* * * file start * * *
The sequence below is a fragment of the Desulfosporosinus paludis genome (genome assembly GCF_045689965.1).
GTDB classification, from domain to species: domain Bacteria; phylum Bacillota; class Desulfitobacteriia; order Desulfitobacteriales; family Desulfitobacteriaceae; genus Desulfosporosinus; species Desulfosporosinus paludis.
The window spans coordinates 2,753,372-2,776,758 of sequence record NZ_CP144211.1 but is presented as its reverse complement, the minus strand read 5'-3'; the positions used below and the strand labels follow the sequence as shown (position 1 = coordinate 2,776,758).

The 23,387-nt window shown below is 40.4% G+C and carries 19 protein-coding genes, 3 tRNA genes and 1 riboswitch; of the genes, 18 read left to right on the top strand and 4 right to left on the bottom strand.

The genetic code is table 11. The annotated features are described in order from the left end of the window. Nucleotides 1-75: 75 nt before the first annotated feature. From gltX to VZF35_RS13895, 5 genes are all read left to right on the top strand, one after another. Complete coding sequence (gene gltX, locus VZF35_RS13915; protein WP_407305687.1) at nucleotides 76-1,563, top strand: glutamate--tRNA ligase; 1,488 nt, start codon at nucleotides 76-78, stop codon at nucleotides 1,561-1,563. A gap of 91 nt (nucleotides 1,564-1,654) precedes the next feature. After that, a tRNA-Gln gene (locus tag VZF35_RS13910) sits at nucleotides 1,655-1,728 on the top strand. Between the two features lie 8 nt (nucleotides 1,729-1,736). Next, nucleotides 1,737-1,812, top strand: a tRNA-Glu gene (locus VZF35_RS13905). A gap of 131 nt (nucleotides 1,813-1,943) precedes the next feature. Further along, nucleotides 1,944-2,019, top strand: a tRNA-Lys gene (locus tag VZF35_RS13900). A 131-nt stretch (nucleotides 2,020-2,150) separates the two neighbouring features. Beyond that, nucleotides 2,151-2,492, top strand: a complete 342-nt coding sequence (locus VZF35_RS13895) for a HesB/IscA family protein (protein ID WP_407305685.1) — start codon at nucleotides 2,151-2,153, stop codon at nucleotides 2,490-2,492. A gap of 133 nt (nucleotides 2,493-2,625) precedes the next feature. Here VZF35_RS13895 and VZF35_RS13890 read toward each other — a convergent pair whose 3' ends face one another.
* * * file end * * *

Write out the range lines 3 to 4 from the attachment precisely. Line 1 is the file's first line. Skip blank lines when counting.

The window spans coordinates 2,753,372-2,776,758 of sequence record NZ_CP144211.1 but is presented as its reverse complement, the minus strand read 5'-3'; the positions used below and the strand labels follow the sequence as shown (position 1 = coordinate 2,776,758).

The 23,387-nt window shown below is 40.4% G+C and carries 19 protein-coding genes, 3 tRNA genes and 1 riboswitch; of the genes, 18 read left to right on the top strand and 4 right to left on the bottom strand.